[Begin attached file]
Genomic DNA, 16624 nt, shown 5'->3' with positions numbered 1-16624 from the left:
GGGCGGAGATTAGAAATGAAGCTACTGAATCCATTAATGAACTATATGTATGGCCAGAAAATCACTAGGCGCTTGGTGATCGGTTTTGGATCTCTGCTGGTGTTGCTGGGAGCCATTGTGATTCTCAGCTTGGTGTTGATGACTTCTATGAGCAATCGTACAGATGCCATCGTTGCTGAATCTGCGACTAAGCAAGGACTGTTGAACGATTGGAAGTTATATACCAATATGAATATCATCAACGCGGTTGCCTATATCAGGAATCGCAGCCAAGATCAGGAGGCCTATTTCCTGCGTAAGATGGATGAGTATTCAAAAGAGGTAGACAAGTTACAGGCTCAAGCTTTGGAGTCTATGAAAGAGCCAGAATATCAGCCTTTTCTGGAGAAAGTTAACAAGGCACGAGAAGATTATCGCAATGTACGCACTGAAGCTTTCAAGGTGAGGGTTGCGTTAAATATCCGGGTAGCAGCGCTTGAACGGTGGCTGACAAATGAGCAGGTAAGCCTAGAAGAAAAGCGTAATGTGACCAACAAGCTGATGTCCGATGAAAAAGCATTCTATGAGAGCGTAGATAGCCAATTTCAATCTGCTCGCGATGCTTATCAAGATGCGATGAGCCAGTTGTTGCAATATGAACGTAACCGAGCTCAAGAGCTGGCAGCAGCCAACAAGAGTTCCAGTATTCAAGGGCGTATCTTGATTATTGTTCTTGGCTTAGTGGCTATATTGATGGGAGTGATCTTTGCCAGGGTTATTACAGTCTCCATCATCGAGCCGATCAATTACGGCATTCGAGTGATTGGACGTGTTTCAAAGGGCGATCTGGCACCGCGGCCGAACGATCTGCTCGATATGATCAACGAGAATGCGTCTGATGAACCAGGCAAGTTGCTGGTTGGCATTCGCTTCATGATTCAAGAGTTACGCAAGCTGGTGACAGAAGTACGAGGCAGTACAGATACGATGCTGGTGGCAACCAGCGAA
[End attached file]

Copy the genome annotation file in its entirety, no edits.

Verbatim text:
Genomic DNA, 16624 nt, shown 5'->3' with positions numbered 1-16624 from the left:
GGGCGGAGATTAGAAATGAAGCTACTGAATCCATTAATGAACTATATGTATGGCCAGAAAATCACTAGGCGCTTGGTGATCGGTTTTGGATCTCTGCTGGTGTTGCTGGGAGCCATTGTGATTCTCAGCTTGGTGTTGATGACTTCTATGAGCAATCGTACAGATGCCATCGTTGCTGAATCTGCGACTAAGCAAGGACTGTTGAACGATTGGAAGTTATATACCAATATGAATATCATCAACGCGGTTGCCTATATCAGGAATCGCAGCCAAGATCAGGAGGCCTATTTCCTGCGTAAGATGGATGAGTATTCAAAAGAGGTAGACAAGTTACAGGCTCAAGCTTTGGAGTCTATGAAAGAGCCAGAATATCAGCCTTTTCTGGAGAAAGTTAACAAGGCACGAGAAGATTATCGCAATGTACGCACTGAAGCTTTCAAGGTGAGGGTTGCGTTAAATATCCGGGTAGCAGCGCTTGAACGGTGGCTGACAAATGAGCAGGTAAGCCTAGAAGAAAAGCGTAATGTGACCAACAAGCTGATGTCCGATGAAAAAGCATTCTATGAGAGCGTAGATAGCCAATTTCAATCTGCTCGCGATGCTTATCAAGATGCGATGAGCCAGTTGTTGCAATATGAACGTAACCGAGCTCAAGAGCTGGCAGCAGCCAACAAGAGTTCCAGTATTCAAGGGCGTATCTTGATTATTGTTCTTGGCTTAGTGGCTATATTGATGGGAGTGATCTTTGCCAGGGTTATTACAGTCTCCATCATCGAGCCGATCAATTACGGCATTCGAGTGATTGGACGTGTTTCAAAGGGCGATCTGGCACCGCGGCCGAACGATCTGCTCGATATGATCAACGAGAATGCGTCTGATGAACCAGGCAAGTTGCTGGTTGGCATTCGCTTCATGATTCAAGAGTTACGCAAGCTGGTGACAGAAGTACGAGGCAGTACAGATACGATGCTGGTGGCAACCAGCGAA